In America today, carrying some debt is unavoidable, and even
desirable, for most households. But between mortgages, car
payments, and credit cards, many Americans find themselves over
their heads -- unable to dig out from under a growing debt burden
that consumes an ever growing portion of their resources.
The average U.S. household owes $6,849 in credit card
debt.1 Credit card companies have made running up that
balance deceptively convenient. What's lost when you're on that
spending spree is the realization that paying off your debt can be
costly, in terms of both cash on hand and your overall financial
Assessing Your Debt
How much debt is too much? The figure varies from person to
person, but in general, if more than 20% of your take-home pay goes
to finance nonhousing debt or if your rent or mortgage payments
exceed 30% of your monthly take-home pay, you may be
Other signs of overextension include not knowing how much you
owe, constantly paying the minimum balance due on credit cards (or
worse, being unable to make the minimum payments), and borrowing
from one lender to pay another.
If you find that you're overextended, don't panic. There are a
number of steps you can follow to eliminate that debt and get
yourself back on track. Working your way out of debt will, of
course, require you to adjust your spending habits and perhaps be
more judicious in your spending.
Debt Assessment at a Glance
Here's how you can build a clear picture of your debt
- List all of your credit cards and how much you pay to them each
- List all of your fixed loans (such as car loans and student
- List all the annual expenses you pay off with regular monthly
payments (such as insurance);
- List your monthly mortgage or rent payment.
Once you are done, add them all up. That's your total monthly
Begin With a Budget
The first step in eliminating debt is to figure out where your
money goes. This will enable you to see where your debt is coming
from and, perhaps, help you to free up some cash to put toward
Track your expenses for one month by writing down what you
spend. You might consider keeping your ATM withdrawal slip and
writing each expense on it until the money is gone. Hang on to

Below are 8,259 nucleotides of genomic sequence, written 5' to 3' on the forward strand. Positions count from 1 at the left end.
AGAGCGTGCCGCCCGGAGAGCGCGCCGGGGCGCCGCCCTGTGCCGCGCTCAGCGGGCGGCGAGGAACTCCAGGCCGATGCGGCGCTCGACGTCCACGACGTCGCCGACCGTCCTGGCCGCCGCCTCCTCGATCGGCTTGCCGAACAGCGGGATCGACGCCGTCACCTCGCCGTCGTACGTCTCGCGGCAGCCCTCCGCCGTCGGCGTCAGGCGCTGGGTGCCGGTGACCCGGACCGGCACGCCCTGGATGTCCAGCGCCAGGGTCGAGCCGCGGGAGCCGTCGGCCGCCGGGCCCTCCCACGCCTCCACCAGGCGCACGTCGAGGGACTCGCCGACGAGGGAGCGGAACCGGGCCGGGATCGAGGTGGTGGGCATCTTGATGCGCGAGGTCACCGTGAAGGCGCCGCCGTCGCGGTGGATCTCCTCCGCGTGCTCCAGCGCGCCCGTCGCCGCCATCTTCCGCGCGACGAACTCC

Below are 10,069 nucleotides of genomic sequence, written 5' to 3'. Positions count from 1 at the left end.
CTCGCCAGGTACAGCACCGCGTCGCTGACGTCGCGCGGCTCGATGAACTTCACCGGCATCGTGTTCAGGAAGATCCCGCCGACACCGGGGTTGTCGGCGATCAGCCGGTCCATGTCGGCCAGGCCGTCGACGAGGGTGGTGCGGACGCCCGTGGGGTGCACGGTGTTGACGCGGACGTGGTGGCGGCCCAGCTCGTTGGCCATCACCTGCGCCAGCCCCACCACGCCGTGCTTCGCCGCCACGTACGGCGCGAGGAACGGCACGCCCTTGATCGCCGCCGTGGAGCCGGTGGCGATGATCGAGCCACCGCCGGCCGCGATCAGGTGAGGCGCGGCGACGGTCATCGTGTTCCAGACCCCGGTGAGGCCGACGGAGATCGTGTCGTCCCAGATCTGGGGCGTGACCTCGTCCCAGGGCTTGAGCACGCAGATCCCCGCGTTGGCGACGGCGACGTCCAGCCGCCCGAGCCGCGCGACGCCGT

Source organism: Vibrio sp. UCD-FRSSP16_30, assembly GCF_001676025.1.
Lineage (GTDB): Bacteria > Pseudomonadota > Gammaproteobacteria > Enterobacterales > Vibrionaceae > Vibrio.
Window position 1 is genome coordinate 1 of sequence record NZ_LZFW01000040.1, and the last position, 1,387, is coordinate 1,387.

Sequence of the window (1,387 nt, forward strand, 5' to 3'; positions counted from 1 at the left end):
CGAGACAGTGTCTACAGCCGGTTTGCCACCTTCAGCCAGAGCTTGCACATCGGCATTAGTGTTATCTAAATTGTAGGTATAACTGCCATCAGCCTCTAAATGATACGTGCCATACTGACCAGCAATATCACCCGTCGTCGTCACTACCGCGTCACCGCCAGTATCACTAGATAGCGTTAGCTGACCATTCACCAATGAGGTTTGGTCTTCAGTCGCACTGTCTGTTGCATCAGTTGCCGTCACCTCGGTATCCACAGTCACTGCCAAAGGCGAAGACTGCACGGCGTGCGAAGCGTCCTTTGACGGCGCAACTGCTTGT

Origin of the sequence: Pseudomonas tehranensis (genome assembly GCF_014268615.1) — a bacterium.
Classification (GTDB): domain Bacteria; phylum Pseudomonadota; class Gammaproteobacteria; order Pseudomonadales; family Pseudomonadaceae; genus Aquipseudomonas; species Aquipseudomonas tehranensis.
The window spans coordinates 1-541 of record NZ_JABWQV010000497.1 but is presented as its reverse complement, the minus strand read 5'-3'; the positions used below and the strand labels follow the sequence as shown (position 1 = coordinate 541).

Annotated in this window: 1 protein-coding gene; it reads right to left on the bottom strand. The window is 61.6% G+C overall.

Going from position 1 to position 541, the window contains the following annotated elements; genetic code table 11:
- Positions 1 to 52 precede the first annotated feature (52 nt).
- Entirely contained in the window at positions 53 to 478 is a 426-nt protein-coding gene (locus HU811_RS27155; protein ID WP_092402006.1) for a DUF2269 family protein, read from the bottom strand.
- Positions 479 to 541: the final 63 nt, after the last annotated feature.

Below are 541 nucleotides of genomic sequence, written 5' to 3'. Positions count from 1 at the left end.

receipts from credit card transactions and add them to the
At the end of the month, total up your expenses and break them
down into two categories: Essential, including fixed expenses such
as mortgage/rent, food, and utilities, and nonessential, including
entertainment and meals out. Analyze your expenses to see where
your spending can be reduced. Perhaps you can cut back on food
expenses by bringing lunch to work instead of eating out each day.
You might be able to reduce transportation costs by taking public
transportation instead of parking your car at a pricey downtown
garage. Even utility costs can be reduced by turning lights off,
making fewer long-distance calls, or turning the thermostat down a
few degrees in winter.
The goal is to reduce current spending so that you won't need to
add to your debt and to free up as much cash as possible to cut
down existing debt.
Three Steps to Reduce Debt
Once you've got your budget settled, you can begin to attack
your existing debt with the following steps.
Pay off high-rate debt first. The higher your
interest rate, the more you wind up paying. Begin with your
highest-rate credit cards and eliminate the balance as aggressively
as possible. For example, assume you have two separate $2,000
balances, one charging 20% interest, the other 8%, on which you can
pay a total of 6% per month. If you were to pay 4% per month on the
higher-rate card and 2% on the lower-rate card (which is typically
the minimum monthly payment), you would save $961 in interest and
18 months of payments over allocating 3% to each balance.
Transfer high-rate debt to lower-rate cards.
Consolidating credit card debts to a single, lower-rate card saves
more than postage and paperwork. It also saves in interest costs
over the life of the loan. Comparison shop for the best rates, and
beware of "teaser" rates that start low, say, at 6%, then jump to
much higher rates after the introductory period ends. You can find
lists of low-rate cards online from sites such as CardTrak and
If you can only find a card with a low introductory rate,
maximize the value of that low-interest period. By paying off your
balance aggressively, you will reduce the balance more quickly than
you will when the rate goes up.
You can also contact your current credit card companies to
inquire about consolidation and lower rates. Competition in the
industry is fierce, and many companies are willing to lower their
rates to keep their customers. Even a percentage point or two can
make a difference with a sizable balance.
Borrow only for the long term. The best use of
debt is to finance things that will gain in value, such as a home,
an education, or big-ticket necessities, like a washing machine or
a computer, that will still be around when the debt is paid off.
Avoid using your credit card for concert tickets, vacation
expenses, or meals out. By the time the balance is gone, you'll
have paid far more than the cost of these items and have nothing
but memories to show for it.
By analyzing your spending, controlling expenses, and
establishing a plan, you can reduce -- and perhaps eliminate --
your debt, leaving you with more money to save today and a better
outlook for your financial future.